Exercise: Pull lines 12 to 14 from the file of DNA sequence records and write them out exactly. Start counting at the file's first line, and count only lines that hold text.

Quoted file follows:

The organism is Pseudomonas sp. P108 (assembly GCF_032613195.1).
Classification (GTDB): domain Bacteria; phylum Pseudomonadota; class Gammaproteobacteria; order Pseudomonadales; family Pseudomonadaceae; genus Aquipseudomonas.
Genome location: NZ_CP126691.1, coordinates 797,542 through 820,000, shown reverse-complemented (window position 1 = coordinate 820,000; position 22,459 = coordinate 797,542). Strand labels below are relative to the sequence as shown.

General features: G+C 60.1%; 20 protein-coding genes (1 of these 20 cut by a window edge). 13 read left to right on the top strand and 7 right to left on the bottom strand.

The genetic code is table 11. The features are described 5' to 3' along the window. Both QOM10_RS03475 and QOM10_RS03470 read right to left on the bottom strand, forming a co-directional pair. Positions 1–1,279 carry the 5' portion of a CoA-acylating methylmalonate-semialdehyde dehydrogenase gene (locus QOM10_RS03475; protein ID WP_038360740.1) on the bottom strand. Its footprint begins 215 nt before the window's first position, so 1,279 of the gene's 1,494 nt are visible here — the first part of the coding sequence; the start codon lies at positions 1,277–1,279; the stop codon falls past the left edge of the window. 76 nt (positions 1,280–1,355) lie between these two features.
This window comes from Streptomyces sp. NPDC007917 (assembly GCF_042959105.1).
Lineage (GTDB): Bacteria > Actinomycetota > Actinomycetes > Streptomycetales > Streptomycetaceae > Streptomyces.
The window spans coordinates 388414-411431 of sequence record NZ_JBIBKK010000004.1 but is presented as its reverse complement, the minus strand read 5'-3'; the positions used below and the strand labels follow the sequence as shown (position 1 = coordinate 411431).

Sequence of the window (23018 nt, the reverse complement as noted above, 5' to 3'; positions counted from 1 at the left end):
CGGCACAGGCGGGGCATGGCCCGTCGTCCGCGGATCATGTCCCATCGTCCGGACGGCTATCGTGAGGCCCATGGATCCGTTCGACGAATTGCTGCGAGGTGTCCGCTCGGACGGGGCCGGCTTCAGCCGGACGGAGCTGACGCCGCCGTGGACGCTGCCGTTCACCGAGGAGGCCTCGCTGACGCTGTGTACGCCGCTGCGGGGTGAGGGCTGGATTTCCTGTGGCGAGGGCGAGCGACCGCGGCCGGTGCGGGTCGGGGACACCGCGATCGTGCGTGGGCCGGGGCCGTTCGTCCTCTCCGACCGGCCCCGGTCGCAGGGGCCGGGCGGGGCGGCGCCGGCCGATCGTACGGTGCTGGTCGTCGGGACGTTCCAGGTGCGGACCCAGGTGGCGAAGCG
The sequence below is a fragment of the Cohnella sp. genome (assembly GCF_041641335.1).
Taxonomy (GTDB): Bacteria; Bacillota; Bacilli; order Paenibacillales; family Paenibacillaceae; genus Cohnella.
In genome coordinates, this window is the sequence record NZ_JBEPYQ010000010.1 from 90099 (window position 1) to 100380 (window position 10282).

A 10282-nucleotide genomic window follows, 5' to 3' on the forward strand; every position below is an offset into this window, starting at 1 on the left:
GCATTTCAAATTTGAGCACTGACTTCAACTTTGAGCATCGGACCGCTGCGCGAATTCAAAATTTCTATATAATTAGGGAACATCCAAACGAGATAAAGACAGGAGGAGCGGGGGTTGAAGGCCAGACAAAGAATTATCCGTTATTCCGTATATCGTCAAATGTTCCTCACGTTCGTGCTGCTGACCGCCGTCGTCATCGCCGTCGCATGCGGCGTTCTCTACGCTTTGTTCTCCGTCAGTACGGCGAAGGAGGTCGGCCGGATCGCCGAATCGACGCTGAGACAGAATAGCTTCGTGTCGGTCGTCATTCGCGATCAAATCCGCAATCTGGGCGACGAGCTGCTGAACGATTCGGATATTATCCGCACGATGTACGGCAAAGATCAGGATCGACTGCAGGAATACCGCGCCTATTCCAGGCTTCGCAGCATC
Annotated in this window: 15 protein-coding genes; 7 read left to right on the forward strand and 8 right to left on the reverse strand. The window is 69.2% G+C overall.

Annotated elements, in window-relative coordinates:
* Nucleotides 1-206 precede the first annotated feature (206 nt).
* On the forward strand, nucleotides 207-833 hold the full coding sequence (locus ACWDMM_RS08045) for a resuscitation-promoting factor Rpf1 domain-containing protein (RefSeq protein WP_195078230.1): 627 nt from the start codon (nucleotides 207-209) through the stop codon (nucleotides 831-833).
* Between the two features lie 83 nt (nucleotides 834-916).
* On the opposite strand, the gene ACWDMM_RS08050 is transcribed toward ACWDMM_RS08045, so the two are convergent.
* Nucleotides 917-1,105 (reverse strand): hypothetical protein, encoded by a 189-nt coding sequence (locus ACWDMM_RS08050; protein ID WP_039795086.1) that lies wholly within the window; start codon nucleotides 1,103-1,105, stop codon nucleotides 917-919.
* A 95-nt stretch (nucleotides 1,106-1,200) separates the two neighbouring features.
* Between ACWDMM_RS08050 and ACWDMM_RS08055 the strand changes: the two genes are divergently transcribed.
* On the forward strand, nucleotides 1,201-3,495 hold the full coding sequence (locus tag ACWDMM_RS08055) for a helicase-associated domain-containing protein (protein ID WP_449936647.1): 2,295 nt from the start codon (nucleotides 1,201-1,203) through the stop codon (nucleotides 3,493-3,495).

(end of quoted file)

Taxonomy (GTDB): Bacteria; Bacillota; Bacilli; order Paenibacillales; family Paenibacillaceae; genus Cohnella.
In genome coordinates, this window is the sequence record NZ_JBEPYQ010000010.1 from 90099 (window position 1) to 100380 (window position 10282).

A 10282-nucleotide genomic window follows, 5' to 3' on the forward strand; every position below is an offset into this window, starting at 1 on the left: